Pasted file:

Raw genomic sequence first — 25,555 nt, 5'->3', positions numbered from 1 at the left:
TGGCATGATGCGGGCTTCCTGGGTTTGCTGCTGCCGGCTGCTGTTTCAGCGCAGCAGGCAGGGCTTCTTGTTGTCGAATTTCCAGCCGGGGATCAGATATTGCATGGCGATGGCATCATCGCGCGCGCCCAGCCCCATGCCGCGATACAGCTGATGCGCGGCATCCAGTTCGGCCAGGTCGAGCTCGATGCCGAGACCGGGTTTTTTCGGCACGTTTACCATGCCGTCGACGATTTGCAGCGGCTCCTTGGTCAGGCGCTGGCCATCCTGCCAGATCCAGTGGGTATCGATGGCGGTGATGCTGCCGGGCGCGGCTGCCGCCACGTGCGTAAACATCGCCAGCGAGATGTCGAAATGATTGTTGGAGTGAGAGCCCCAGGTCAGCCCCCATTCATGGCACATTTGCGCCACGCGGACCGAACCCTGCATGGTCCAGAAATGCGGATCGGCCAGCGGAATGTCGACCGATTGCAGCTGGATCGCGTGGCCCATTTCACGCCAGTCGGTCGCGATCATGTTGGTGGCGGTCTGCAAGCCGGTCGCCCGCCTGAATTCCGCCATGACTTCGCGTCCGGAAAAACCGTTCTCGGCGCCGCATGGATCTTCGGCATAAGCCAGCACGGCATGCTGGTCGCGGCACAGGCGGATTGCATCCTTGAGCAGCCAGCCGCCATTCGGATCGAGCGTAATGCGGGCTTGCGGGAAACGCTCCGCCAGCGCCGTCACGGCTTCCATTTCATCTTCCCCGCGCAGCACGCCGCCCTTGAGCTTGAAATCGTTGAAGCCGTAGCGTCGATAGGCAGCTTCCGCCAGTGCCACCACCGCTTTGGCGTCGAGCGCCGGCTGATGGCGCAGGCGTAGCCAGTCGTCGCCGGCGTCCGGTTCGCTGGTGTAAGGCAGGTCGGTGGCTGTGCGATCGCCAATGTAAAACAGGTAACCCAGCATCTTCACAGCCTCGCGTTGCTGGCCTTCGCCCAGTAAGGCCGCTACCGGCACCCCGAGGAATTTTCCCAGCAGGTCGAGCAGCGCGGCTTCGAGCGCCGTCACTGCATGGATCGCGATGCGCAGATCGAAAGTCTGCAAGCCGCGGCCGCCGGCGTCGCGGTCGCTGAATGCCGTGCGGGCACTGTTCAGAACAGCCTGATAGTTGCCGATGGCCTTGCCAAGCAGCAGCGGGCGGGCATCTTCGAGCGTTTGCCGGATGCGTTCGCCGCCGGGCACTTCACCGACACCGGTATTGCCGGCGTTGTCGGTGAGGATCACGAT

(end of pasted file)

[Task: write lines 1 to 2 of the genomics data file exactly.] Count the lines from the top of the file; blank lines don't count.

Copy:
Raw genomic sequence first — 25,555 nt, 5'->3', positions numbered from 1 at the left:
TGGCATGATGCGGGCTTCCTGGGTTTGCTGCTGCCGGCTGCTGTTTCAGCGCAGCAGGCAGGGCTTCTTGTTGTCGAATTTCCAGCCGGGGATCAGATATTGCATGGCGATGGCATCATCGCGCGCGCCCAGCCCCATGCCGCGATACAGCTGATGCGCGGCATCCAGTTCGGCCAGGTCGAGCTCGATGCCGAGACCGGGTTTTTTCGGCACGTTTACCATGCCGTCGACGATTTGCAGCGGCTCCTTGGTCAGGCGCTGGCCATCCTGCCAGATCCAGTGGGTATCGATGGCGGTGATGCTGCCGGGCGCGGCTGCCGCCACGTGCGTAAACATCGCCAGCGAGATGTCGAAATGATTGTTGGAGTGAGAGCCCCAGGTCAGCCCCCATTCATGGCACATTTGCGCCACGCGGACCGAACCCTGCATGGTCCAGAAATGCGGATCGGCCAGCGGAATGTCGACCGATTGCAGCTGGATCGCGTGGCCCATTTCACGCCAGTCGGTCGCGATCATGTTGGTGGCGGTCTGCAAGCCGGTCGCCCGCCTGAATTCCGCCATGACTTCGCGTCCGGAAAAACCGTTCTCGGCGCCGCATGGATCTTCGGCATAAGCCAGCACGGCATGCTGGTCGCGGCACAGGCGGATTGCATCCTTGAGCAGCCAGCCGCCATTCGGATCGAGCGTAATGCGGGCTTGCGGGAAACGCTCCGCCAGCGCCGTCACGGCTTCCATTTCATCTTCCCCGCGCAGCACGCCGCCCTTGAGCTTGAAATCGTTGAAGCCGTAGCGTCGATAGGCAGCTTCCGCCAGTGCCACCACCGCTTTGGCGTCGAGCGCCGGCTGATGGCGCAGGCGTAGCCAGTCGTCGCCGGCGTCCGGTTCGCTGGTGTAAGGCAGGTCGGTGGCTGTGCGATCGCCAATGTAAAACAGGTAACCCAGCATCTTCACAGCCTCGCGTTGCTGGCCTTCGCCCAGTAAGGCCGCTACCGGCACCCCGAGGAATTTTCCCAGCAGGTCGAGCAGCGCGGCTTCGAGCGCCGTCACTGCATGGATCGCGATGCGCAGATCGAAAGTCTGCAAGCCGCGGCCGCCGGCGTCGCGGTCGCTGAATGCCGTGCGGGCACTGTTCAGAACAGCCTGATAGTTGCCGATGGCCTTGCCAAGCAGCAGCGGGCGGGCATCTTCGAGCGTTTGCCGGATGCGTTCGCCGCCGGGCACTTCACCGACACCGGTATTGCCGGCGTTGTCGGTGAGGATCACGAT